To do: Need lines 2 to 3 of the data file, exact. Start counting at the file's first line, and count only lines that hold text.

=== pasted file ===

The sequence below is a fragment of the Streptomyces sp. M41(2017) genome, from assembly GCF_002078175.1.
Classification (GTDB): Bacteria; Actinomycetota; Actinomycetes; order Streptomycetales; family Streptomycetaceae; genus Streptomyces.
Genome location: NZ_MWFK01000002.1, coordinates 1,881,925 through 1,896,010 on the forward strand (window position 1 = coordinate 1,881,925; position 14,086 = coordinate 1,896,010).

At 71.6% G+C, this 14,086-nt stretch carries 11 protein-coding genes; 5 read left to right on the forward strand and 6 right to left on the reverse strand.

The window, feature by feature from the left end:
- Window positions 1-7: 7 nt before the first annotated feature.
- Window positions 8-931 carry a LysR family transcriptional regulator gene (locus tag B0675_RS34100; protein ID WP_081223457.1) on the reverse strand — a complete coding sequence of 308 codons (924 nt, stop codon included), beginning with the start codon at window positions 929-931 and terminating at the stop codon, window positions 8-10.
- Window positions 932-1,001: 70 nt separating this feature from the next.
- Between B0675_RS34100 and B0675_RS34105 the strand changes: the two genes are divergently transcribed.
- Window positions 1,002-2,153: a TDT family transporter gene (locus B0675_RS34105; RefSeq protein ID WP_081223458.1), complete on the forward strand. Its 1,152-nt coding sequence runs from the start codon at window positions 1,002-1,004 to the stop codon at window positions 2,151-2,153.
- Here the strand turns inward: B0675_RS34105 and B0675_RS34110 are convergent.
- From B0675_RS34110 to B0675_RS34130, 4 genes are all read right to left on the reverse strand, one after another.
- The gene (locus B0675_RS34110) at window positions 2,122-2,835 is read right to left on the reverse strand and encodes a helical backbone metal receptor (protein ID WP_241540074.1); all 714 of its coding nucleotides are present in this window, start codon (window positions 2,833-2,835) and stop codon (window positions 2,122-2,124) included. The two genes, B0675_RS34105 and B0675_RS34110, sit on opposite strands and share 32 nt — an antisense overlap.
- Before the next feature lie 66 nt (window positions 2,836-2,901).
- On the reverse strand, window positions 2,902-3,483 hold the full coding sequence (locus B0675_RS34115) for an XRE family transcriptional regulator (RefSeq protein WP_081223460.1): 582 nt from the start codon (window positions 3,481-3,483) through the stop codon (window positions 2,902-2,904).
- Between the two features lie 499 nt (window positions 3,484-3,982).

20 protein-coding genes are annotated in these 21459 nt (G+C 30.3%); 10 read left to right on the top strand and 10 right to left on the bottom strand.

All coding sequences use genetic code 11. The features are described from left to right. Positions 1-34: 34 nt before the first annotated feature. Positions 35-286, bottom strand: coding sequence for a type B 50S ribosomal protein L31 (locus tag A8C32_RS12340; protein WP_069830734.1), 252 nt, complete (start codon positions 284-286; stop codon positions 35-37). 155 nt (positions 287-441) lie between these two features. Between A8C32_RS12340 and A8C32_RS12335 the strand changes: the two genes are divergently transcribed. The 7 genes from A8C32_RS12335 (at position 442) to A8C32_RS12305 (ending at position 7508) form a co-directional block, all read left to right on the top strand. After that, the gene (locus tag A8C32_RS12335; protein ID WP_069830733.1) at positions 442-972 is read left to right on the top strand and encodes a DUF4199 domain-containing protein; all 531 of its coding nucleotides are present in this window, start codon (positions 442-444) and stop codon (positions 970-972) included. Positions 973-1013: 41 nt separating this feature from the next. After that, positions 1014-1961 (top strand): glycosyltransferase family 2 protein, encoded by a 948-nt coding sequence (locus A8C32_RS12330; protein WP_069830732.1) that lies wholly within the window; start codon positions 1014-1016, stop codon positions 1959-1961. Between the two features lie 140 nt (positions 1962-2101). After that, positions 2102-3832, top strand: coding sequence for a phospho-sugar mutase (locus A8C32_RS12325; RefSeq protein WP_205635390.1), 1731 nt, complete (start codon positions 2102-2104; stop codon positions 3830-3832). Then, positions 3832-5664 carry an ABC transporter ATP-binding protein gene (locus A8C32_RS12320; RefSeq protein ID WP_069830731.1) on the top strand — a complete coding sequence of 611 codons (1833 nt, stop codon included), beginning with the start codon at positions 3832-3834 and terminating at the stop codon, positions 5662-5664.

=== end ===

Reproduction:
Classification (GTDB): Bacteria; Actinomycetota; Actinomycetes; order Streptomycetales; family Streptomycetaceae; genus Streptomyces.
Genome location: NZ_MWFK01000002.1, coordinates 1,881,925 through 1,896,010 on the forward strand (window position 1 = coordinate 1,881,925; position 14,086 = coordinate 1,896,010).